Established in 1993, the Feinstein Institute for Public Service at Providence College was created to support the major and minor in Public and Community Service Studies. After two decades, the Institute turned its efforts to campus-community partnerships aimed at addressing the larger questions underlying our public and community service systems. Over the past two years, the Institute has worked with campus and community partners to focus its efforts on questions of racial and economic justice, particularly for youth and families, both locally and globally. To date, the Institute has 37 community partners.

  • The Feinstein Institute’s Community Work Study Program partnered with 17 schools and non-profits within the Providence area. Forty-three students participated in the program and used their federal work study award to work with our partners in the local community as an after-school tutor, health care advocate, or social media intern. The students have worked over 7,400 hours within the community over the past year and gained professional experience working in non-profits and schools which has created lasting, community-wide systems that welcome and support students and Providence community members.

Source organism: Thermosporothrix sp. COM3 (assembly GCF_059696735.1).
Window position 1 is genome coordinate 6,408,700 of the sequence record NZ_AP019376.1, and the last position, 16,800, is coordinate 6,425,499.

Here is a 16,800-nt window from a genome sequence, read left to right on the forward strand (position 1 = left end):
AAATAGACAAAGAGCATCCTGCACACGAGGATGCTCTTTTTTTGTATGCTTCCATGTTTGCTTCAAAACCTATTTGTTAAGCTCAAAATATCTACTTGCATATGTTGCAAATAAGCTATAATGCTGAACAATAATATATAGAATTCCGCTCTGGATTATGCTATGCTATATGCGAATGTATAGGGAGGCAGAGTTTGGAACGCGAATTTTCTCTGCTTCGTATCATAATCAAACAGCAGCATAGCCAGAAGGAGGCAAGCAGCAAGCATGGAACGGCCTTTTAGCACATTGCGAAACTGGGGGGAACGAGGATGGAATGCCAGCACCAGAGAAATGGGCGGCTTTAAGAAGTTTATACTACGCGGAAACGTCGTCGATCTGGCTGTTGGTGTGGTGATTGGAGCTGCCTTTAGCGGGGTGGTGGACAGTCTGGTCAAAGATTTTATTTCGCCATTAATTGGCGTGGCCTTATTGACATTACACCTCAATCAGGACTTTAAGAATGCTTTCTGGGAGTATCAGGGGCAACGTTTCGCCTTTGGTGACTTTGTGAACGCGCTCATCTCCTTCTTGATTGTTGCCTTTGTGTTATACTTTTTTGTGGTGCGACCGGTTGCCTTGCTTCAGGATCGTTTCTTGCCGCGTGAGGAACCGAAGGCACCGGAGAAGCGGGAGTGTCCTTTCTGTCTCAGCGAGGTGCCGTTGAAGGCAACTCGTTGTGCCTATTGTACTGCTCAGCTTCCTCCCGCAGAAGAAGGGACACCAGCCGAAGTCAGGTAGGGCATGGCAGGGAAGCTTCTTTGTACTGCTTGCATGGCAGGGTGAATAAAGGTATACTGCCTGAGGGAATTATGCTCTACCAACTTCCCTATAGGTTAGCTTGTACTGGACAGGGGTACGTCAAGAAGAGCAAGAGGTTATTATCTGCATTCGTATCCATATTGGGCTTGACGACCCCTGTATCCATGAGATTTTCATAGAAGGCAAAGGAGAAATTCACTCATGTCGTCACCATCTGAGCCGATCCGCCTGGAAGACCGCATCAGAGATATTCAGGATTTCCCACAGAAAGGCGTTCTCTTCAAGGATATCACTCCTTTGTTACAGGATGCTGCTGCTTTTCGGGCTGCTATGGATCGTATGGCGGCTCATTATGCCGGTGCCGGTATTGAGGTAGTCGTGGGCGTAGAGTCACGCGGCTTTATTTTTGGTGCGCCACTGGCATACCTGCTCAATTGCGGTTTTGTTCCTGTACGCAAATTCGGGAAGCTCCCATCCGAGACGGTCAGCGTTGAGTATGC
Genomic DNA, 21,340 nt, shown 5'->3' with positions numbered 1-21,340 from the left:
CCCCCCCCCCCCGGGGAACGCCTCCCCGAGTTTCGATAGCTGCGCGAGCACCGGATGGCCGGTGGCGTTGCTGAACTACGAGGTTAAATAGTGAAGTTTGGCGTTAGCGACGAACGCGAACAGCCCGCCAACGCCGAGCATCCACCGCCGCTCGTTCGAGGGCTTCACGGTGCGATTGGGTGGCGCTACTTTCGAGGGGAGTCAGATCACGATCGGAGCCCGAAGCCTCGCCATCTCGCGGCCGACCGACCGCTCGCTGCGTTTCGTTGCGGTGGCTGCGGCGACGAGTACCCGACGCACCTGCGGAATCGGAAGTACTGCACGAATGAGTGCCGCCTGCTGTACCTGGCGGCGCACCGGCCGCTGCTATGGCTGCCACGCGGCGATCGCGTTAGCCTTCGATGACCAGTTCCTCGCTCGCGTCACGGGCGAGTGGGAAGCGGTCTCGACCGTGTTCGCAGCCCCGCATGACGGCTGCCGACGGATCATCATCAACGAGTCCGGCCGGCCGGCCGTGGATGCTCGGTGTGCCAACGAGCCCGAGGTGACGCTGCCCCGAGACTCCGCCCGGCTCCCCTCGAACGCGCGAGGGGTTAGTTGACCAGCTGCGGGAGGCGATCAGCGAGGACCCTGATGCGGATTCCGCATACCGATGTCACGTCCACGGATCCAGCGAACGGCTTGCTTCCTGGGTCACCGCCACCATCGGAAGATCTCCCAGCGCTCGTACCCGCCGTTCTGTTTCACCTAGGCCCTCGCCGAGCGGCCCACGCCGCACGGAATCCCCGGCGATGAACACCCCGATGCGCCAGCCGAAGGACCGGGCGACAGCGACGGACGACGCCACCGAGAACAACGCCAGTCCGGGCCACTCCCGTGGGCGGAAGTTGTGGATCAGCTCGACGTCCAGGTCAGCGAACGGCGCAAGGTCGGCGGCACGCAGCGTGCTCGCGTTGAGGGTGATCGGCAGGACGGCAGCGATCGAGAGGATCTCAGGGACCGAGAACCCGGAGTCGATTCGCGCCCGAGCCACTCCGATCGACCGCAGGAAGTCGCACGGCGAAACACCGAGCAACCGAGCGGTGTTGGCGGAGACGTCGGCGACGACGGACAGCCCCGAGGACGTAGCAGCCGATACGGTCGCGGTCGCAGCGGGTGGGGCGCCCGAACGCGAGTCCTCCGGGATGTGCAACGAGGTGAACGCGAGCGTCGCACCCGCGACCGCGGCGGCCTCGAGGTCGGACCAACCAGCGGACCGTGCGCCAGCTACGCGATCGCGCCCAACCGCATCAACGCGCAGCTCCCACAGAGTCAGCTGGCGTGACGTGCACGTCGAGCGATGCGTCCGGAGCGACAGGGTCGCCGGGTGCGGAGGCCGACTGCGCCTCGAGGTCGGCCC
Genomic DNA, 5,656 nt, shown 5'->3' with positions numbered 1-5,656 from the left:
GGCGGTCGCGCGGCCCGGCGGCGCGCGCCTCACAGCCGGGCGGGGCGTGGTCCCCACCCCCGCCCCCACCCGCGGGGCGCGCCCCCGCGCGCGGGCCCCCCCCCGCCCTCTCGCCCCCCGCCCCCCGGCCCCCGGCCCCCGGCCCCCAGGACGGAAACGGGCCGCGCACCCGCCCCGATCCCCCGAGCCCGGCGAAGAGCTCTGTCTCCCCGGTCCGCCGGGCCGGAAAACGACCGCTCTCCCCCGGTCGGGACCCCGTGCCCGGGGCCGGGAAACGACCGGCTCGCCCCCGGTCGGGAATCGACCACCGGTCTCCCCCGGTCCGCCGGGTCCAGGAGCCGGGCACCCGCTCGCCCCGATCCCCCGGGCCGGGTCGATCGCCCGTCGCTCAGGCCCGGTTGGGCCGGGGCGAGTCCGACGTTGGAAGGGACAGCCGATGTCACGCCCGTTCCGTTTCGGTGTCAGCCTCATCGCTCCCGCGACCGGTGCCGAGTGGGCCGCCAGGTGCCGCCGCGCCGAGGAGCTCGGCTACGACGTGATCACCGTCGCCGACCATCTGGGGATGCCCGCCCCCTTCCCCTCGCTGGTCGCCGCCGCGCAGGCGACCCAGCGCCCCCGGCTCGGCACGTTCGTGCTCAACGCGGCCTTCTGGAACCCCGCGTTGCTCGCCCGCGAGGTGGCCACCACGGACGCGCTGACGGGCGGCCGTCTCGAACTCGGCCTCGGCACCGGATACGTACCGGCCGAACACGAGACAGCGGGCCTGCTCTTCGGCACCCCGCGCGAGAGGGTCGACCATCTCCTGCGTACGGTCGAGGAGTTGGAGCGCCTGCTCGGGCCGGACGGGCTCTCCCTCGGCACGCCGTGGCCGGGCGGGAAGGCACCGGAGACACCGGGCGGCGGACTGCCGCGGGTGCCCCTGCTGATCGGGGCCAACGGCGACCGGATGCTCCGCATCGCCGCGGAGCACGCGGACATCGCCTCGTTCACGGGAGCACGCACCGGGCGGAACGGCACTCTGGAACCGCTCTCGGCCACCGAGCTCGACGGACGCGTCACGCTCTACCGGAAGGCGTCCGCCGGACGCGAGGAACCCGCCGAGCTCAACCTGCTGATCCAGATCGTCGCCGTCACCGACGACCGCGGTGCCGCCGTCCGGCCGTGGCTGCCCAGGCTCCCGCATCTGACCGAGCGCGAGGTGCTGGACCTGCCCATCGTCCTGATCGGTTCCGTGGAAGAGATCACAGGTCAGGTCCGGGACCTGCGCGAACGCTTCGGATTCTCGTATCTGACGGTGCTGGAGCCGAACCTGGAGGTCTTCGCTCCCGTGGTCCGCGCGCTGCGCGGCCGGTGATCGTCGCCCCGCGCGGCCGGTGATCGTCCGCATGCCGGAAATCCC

• The Feinstein Institute’s Feinstein Community Fellows Program brings together undergraduate students and community partners who share the Feinstein Institute’s commitment to overcoming racial inequity, local and global poverty, and barriers to young people’s capacity to achieve their aspirations. Now in its fourth year, the program matched 14 PC students with ten different community organizations. The Fellows were given their own project responsibilities that ranged from restructuring the bilingual volunteer training at the RI Free Clinic, to enhancing the training and workshops at Mentor RI, to building graduate support and mentoring at Sophia Academy. All of the Fellows participated in bi-weekly meetings to reflect on their service and examine social justice, non-profits, power, and privilege. Together, they completed over 2,800 hours of service throughout the 2021-2022 school year.